As a candidate seeking a second act, Peter Florrick’s future is less certain, though it’s hard to imagine the show ending differently.  In the meantime, people of all racial backgrounds continue to grapple with what W.E.B. DuBois called the problem of the 20th century that still has some legs in this one, too.

Matt Bai Breaks Down the Democrats’ Rebuilding


Matt Bai chronicles the Democrats' return to political dominance in The Argument.

Matt Bai chronicles the Democrats’ return to political dominance in The Argument.

Life is good for the Democratic Party these days.

In firm control of all three branches of government for the first time in more than a generation, the Democrats have seen their ranks swell with the recent defection of U.S. Sen. Arlen Specter of Pennsylvania.

Specter’s switch gave the Democrats a near filibuster-proof majority of 59 senators – something that may come in handy during the upcoming nomination process of Sonia Sotomayor, whom President Barack Obama recently put forward to be the next U.S. Supreme Court Justice and the first Latina in the nation’s history to serve on the court.

The Democrats have had a string of successes since Obama’s inauguration in January, overseeing the passage of a $787 billion stimulus plan, starting to implement a withdrawal time line and process for the war in Iraq and moving both to close Guantanamo prison camp and repudiating the Bush Administration’s interrogation policies that many described as torture.

Meanwhile, the Republicans are struggling.  Mightily.

Each week seems to bring new headlines that suggest a party in disarray,  with an unclear voice, hierarchy or direction.  One week it’s Rush Limbaugh saying that Colin Powell is not actually a Republican. Another it’s Meghan McCain, daughter of the defeated presidential candidate, slamming conservative pundit Ann Coulter.

In this climate, it can be easy to forget that the political scene was completely reversed less than five years ago.

After Bush soundly defeated John Kerry in the November 2004 presidential election, the Democrats seemed to some to be poised on the brink of irrelevance, or, even worse, obscurity.  Bush’s victory,  which gave him the opportunity to later appoint two Supreme Court justices, was the seventh by a Republican in the previous 10 presidential contests.  Continued majorities in both the House and Senate accompanied his triumph.  

New York Times Magazine political reporter Matt Bai remembers this dry period in the Democrats’ history.

He traces the party’s path back from the political netherlands to reclaiming the House, the Senate and the majority of governorships, in The Argument: Inside the Battle to Remake Democratic Politics.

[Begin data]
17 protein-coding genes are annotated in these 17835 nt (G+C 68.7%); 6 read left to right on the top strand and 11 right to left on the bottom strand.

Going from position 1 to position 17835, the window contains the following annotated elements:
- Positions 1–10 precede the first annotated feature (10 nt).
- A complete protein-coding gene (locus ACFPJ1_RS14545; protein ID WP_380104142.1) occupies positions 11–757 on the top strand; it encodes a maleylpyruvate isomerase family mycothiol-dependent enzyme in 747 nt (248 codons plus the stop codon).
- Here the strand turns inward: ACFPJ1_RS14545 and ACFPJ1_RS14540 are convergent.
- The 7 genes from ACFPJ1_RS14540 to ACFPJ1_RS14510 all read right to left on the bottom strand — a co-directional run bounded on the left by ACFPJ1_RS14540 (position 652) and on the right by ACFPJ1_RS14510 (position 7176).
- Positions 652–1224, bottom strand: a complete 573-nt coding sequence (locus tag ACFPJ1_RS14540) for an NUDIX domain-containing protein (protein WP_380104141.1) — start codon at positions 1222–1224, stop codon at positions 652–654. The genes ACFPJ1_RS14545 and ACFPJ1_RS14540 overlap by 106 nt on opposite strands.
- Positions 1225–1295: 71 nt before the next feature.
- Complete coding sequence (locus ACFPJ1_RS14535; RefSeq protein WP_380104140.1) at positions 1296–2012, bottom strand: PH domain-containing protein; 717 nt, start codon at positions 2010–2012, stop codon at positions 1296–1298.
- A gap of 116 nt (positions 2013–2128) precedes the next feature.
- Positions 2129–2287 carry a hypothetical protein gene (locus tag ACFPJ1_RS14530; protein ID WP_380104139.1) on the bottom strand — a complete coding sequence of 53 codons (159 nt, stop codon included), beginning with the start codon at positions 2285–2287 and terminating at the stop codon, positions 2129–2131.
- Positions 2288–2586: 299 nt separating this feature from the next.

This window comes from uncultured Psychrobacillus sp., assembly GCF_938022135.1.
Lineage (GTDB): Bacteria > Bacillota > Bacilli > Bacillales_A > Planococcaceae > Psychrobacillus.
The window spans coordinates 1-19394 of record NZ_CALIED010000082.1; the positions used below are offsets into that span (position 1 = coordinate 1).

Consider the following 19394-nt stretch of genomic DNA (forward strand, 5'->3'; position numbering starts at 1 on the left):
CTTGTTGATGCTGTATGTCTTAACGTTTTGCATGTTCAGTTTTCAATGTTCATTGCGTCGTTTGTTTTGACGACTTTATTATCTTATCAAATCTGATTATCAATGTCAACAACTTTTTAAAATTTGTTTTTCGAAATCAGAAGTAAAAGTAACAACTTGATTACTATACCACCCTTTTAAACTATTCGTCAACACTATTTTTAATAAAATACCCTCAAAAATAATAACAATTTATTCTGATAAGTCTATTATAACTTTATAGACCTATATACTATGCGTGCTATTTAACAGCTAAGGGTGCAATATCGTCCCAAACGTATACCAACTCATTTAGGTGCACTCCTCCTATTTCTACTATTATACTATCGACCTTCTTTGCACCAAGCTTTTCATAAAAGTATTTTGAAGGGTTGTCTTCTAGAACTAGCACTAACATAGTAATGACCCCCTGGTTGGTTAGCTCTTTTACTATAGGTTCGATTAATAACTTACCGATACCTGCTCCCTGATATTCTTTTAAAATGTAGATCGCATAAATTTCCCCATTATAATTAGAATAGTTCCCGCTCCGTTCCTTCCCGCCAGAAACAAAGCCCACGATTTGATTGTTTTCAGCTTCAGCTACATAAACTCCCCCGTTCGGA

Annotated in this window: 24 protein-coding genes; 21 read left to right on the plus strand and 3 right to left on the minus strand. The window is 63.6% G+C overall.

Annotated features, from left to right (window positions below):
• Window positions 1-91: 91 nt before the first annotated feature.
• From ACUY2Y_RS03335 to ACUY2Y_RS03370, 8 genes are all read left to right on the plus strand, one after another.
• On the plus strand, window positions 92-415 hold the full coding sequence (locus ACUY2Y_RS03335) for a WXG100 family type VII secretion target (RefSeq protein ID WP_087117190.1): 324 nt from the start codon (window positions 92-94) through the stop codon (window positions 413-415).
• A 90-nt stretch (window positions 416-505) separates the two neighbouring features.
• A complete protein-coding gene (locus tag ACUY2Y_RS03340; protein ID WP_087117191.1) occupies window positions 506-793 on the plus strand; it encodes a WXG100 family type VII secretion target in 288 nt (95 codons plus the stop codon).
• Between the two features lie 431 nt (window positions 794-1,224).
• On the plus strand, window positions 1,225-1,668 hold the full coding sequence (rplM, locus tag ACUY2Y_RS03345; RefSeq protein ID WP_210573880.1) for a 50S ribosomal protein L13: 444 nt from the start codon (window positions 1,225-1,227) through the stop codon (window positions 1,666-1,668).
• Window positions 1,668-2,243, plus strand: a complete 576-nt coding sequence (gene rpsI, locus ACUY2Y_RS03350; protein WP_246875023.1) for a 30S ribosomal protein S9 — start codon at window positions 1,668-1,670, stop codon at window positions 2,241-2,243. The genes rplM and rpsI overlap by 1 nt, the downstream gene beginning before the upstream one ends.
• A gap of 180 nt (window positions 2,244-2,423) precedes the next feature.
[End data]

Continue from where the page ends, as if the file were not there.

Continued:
The road to political redemption was a twisted one, with many engaging characters and twists along the way.

Bai begins the book with Kerry’s crushing, and apparently surprising, defeat in 2004. (I had had a strong feeling about the race’s outcome from the point that he did not respond forcefully to the Swift Boat attacks in August and thus I did not share the surprise of some of the sources Bai interviewed.  If anything, Kerry’s lack of response reminded me strongly of Michael Dukakis‘ failure to counter the Lee Atwater-conceived Willie Horton ads that had such a devastating effect on his candidacy.)

From the loss, Bai moves to explore the different level of change in party operation and vision that Democratic strategists and members felt were necessary.  Democracy Alliance founder Rob Steinn is shown as playing a key role in raising party awareness about the degree of organization the Republicans had fostered, thereby helping people understand what Democrats confronted. 

Bai spends a lot of time in the book talking about the ascending role of technology – a development that led to the surprisingly successful candidacy of Howard Dean and his later selection as party chairman, the emerging power of organizations like Eli Pariser’s MoveOn.org and the potency of bloggers like Markos Zuniga, creator of the wildly popular DailyKos.

Technology also is a lense through which one sees some of the major conflicts between, on the one hand, the 1990s Clinton-era establishment, which modernized and moved the party toward the political center and fashioned two presidential victories by traditional methods of fundraising and politicking, and, on the other hand, the more progressive and technologically-oriented new guard embodied by Zuniga and Pariser.